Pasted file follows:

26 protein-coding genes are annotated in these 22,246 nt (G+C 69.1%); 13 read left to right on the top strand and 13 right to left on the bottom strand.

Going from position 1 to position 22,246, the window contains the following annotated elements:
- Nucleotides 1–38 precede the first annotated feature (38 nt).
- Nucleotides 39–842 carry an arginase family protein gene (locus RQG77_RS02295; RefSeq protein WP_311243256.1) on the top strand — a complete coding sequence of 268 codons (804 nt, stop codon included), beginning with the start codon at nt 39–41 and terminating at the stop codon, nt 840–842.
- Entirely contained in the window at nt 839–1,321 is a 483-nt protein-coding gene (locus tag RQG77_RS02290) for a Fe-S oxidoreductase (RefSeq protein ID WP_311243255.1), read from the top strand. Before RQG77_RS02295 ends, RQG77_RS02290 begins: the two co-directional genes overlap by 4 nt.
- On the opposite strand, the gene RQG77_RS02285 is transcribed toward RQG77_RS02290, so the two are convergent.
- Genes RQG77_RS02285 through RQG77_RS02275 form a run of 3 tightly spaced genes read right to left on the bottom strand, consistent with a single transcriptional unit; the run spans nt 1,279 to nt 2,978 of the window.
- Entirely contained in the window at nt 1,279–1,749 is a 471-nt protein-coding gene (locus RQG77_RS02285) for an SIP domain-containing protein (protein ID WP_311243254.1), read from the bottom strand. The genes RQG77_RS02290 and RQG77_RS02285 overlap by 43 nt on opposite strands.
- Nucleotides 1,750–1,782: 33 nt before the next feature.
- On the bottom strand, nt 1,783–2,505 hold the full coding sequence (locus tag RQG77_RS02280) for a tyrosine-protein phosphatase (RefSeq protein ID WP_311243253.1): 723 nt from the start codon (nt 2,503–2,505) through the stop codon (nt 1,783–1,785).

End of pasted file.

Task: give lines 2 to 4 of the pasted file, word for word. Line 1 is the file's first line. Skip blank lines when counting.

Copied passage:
Going from position 1 to position 22,246, the window contains the following annotated elements:
- Nucleotides 1–38 precede the first annotated feature (38 nt).
- Nucleotides 39–842 carry an arginase family protein gene (locus RQG77_RS02295; RefSeq protein WP_311243256.1) on the top strand — a complete coding sequence of 268 codons (804 nt, stop codon included), beginning with the start codon at nt 39–41 and terminating at the stop codon, nt 840–842.